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LPGA Event Put Region at the ‘Fore”-Front of Golf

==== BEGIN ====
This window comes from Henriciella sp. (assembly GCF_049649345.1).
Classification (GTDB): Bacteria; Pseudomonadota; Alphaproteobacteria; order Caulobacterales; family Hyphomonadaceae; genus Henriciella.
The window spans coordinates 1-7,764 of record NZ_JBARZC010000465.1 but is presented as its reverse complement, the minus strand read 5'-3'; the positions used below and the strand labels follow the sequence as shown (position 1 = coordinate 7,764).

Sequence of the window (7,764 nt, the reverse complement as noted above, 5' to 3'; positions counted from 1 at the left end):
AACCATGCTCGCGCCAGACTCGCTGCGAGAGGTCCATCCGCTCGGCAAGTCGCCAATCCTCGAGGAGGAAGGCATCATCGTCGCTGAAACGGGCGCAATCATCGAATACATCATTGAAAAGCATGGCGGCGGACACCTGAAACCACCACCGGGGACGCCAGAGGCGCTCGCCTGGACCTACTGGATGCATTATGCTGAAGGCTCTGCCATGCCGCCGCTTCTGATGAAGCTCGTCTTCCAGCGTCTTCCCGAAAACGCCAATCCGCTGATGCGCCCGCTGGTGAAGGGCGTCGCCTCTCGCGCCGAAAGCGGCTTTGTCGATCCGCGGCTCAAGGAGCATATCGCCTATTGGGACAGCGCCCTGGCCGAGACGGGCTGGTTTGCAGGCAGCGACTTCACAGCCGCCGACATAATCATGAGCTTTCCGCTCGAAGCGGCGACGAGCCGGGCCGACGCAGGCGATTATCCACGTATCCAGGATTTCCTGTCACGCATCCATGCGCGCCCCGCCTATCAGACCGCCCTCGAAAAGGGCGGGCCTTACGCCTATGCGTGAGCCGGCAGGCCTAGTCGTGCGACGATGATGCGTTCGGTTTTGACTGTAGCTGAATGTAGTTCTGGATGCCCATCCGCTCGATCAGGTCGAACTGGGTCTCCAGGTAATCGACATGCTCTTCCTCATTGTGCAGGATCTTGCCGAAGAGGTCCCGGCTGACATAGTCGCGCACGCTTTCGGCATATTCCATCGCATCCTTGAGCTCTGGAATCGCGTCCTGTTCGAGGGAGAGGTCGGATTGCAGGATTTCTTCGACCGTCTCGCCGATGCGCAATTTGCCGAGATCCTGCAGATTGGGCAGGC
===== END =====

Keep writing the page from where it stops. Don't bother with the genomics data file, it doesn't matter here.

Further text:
Dow Invitational Puts Focus on Community, Youth By Rich Adams The LPGA Dow Great Lakes Bay Invitational tournament tees off next month at Midland Country Club, ushering in a whole new ballgame for the 69-year-old professional women’s golf organization. When Dow Chemical Co. officials began serious consideration of hosting an LPGA event at the Midland Country Club a few years ago, the innovative chemical company wanted to come up with an innovative format for the tournament, said Chris Chandler, executive director of the Dow Great Lakes Bay Invitational. “Primarily we saw this as another thing we can bring to the region to help build the community, something we could do to attract people to the community and give back to the community,” Chandler said. “Secondarily, we asked how this event could help us tell our Dow story, the things we talk about like inclusion, STEM, sustainability and innovation. Dow does think differently and we want to do things better. “So we took that mantra of innovation and went to the LPGA and said we had something different, something we thought would be successful,” he continued. “Here is the team concept. LPGA golfers had never done anything like this before for official money and official points.” Soon the concept evolved, and on July 17, 142 golfers on 72 teams will follow a new format for a $2 million purse. The first and third days of golf will be based on an alternate shot concept and the second and fourth days of the tournament will follow a best-ball format. Soon the team concept picked up steam and the Dow tournament officials found themselves in a four-hour meeting with the LPGA rules-makers hammering out guidelines for the new team format. “We sat in the room for half a day and had to write out the rules, because there were no rules for team play – they had never done team play,” Chandler said. “We had to decide how the players pick teams, who qualifies to golf – the qualifications are different – and what do you do if a team drops out?” The golfers are intrigued by the prospect of team play as well. LPGA veteran Suzann Pettersen, who has enjoyed a Dow sponsorship, said just choosing teams is going to be a new experience. “It’s going to be a very cool and different event,” Pettersen, a tour pro since 2003 with 15 career wins, including two majors, told the Midland Daily News. “It will be fun to pick your partner and team up with a good friend or maybe even a feisty competitor for the week and try to win it.” Chandler said Dow is not just focusing on the pros. Admission to the four-day event will be very affordable, with an emphasis on exposing younger people to the game of golf.  Through the First Tee youth golf program, Dow has partnered with Currie Golf Course and Dow Gardens and Canopy Walk to give children a unique golf experience. There also will be a youth STEM center focusing on the use of science, technology, engineering and math as it applies to sports. Chandler said the tournament will have a significant economic impact on the region, bringing an estimated $12 million to $15 million to the area just during the week of the tournament. Admission to the practice round and pro-am event July 15-16 is free. General admission for the tournament itself is $10 each day, with children 17 and under admitted free with a ticketed adult, Chandler said. Another element of the tournament is the Eat Great food festival, bringing in restaurants, breweries, wineries and more from Midland, Saginaw, Isabella and Bay counties. For more information on the Dow Great Lakes Bay Invitational, go to the website at dowglbi.com.